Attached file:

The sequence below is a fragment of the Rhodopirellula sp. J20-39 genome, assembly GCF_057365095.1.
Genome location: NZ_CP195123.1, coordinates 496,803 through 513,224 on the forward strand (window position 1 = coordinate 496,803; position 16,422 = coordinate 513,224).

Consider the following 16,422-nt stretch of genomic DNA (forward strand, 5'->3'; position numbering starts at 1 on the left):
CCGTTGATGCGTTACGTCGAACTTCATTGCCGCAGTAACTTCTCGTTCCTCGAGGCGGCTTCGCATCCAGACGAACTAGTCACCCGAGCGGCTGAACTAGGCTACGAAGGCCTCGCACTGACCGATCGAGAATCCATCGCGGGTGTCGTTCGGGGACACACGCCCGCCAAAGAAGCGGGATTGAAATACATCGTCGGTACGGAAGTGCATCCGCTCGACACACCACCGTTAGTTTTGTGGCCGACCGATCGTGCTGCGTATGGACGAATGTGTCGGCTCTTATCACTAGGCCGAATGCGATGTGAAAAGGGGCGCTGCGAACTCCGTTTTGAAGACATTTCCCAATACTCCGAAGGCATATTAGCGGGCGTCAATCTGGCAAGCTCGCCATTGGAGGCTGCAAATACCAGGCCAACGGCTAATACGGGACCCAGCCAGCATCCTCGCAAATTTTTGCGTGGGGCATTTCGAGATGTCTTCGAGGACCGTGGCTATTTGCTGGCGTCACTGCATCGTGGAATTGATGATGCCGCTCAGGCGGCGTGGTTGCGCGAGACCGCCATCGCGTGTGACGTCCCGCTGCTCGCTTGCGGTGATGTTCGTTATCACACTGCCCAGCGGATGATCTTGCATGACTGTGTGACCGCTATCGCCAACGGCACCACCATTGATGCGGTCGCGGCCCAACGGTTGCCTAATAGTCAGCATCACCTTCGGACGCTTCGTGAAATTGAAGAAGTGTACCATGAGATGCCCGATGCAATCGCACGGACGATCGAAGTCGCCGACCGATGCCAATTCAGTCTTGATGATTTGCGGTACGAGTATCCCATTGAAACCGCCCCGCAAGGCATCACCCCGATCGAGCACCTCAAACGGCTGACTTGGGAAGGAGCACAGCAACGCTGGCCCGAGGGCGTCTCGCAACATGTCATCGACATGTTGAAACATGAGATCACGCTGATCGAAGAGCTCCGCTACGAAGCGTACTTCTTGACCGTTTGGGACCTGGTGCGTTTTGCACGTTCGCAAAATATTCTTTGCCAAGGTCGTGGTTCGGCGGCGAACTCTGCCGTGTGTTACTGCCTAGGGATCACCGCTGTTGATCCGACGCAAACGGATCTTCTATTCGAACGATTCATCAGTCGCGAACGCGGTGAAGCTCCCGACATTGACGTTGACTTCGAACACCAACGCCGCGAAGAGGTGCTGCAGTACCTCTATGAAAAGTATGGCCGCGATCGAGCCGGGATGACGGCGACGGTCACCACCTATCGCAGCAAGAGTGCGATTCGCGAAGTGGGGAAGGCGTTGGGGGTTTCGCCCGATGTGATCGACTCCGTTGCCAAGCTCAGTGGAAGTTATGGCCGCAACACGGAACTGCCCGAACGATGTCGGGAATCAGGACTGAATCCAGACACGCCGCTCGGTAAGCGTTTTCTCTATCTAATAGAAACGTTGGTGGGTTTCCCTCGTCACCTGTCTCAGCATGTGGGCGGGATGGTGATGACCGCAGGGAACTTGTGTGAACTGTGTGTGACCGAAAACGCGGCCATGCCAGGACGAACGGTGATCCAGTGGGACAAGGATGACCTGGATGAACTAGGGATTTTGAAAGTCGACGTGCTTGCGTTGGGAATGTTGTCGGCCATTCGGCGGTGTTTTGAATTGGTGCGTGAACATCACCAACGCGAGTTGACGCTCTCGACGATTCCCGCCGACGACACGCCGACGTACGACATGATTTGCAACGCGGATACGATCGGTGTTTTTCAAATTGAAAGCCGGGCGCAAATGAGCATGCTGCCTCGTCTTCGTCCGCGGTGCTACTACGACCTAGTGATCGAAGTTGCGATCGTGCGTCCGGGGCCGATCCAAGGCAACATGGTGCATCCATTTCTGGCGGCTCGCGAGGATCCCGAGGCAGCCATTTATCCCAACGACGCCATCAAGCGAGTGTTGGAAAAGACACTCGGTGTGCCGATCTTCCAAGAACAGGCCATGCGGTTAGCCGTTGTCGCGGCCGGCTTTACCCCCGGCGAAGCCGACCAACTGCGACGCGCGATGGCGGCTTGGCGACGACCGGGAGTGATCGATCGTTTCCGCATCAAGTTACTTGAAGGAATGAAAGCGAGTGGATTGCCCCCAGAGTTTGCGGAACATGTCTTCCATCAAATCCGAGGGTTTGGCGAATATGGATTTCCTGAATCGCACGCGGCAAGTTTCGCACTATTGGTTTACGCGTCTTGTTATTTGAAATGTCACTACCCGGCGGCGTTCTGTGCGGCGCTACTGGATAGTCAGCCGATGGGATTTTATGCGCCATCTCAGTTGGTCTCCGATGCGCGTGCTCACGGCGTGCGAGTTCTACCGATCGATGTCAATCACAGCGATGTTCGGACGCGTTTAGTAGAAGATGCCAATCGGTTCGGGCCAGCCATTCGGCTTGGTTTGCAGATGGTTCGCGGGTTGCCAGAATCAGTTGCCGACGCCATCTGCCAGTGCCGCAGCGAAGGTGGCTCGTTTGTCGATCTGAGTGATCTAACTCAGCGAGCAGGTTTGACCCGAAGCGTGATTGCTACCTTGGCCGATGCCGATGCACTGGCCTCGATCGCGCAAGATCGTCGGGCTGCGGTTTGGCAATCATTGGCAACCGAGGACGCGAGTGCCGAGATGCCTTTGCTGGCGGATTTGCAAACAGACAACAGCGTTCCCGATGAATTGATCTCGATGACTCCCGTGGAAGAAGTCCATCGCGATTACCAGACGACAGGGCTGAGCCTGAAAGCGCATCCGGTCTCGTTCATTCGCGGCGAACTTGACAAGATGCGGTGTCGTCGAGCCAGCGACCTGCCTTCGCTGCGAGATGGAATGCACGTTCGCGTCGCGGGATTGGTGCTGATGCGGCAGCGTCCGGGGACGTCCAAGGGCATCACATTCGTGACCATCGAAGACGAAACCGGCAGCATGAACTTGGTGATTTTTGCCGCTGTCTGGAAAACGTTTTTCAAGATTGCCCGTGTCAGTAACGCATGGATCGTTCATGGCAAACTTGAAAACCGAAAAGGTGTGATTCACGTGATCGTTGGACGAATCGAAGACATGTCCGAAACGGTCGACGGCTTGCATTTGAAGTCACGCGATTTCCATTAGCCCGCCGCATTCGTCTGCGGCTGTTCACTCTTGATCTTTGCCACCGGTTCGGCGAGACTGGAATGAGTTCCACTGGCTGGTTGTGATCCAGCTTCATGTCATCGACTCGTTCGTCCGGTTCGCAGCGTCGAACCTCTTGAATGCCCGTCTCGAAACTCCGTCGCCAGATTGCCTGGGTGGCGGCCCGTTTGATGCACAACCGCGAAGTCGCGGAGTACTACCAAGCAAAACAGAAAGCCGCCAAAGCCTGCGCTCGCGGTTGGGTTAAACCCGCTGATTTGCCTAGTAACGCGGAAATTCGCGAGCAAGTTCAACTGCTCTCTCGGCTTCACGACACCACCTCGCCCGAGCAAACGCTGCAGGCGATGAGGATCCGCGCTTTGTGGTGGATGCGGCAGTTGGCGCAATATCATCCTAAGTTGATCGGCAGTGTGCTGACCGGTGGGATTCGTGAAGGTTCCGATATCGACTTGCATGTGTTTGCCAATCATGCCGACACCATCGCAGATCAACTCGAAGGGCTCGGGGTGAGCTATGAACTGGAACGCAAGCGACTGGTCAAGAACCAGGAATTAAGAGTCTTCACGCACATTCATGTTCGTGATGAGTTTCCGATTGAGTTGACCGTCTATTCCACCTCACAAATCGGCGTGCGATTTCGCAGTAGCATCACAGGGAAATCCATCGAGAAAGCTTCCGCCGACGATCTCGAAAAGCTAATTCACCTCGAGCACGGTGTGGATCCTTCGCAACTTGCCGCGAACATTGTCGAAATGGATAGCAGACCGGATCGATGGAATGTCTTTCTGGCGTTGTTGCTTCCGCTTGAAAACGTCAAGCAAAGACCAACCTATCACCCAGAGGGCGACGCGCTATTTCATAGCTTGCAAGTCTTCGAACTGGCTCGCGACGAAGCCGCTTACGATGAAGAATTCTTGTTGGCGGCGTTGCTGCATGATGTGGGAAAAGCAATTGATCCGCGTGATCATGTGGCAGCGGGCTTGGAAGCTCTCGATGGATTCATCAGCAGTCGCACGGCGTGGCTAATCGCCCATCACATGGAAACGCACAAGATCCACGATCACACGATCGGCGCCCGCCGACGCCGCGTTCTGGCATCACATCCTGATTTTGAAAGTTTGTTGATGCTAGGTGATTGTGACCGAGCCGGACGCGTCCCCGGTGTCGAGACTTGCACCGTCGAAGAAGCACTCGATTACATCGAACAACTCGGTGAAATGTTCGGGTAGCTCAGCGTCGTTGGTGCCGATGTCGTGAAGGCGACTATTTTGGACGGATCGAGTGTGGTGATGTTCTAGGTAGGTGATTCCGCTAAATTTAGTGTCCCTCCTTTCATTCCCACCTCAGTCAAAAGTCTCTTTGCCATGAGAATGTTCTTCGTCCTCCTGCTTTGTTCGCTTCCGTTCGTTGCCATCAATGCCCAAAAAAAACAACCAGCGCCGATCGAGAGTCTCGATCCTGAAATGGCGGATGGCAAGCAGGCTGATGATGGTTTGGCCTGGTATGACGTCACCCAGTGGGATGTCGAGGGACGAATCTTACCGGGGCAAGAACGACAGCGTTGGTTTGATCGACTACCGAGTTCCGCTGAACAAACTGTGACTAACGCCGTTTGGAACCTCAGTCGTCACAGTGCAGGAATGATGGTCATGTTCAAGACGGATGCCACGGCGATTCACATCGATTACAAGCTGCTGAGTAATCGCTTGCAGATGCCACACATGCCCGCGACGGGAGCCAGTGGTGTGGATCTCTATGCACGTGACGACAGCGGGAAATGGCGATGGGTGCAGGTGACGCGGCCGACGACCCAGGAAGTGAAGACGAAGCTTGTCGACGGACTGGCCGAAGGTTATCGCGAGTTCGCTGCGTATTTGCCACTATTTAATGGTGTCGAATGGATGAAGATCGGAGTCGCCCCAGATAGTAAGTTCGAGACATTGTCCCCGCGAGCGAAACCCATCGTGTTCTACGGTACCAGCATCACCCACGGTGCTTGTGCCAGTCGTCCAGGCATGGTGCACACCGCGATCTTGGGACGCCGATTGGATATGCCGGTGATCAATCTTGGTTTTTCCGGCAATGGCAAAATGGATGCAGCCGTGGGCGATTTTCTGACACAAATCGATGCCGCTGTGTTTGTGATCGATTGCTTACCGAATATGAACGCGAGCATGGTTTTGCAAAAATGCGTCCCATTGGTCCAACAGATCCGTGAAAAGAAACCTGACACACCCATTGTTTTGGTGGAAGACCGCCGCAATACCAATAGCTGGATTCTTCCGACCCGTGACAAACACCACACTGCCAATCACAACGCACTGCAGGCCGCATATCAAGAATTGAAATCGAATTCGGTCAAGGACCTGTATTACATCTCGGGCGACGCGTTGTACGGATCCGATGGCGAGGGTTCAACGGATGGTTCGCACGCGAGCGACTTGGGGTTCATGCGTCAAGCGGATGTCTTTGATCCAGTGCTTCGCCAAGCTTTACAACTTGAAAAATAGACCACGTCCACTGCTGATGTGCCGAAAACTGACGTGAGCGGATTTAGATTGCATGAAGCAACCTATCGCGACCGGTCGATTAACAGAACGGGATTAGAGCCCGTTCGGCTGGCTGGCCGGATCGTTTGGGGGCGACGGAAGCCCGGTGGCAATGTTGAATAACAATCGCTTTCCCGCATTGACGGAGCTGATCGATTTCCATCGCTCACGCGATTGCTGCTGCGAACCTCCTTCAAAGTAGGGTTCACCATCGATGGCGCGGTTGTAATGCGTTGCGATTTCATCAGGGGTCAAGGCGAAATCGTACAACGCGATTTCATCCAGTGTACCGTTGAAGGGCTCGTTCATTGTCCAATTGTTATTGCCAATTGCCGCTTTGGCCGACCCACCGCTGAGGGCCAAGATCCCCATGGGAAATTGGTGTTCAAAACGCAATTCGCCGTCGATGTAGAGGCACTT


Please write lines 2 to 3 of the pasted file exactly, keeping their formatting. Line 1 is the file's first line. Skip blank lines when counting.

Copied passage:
Genome location: NZ_CP195123.1, coordinates 496,803 through 513,224 on the forward strand (window position 1 = coordinate 496,803; position 16,422 = coordinate 513,224).

Consider the following 16,422-nt stretch of genomic DNA (forward strand, 5'->3'; position numbering starts at 1 on the left):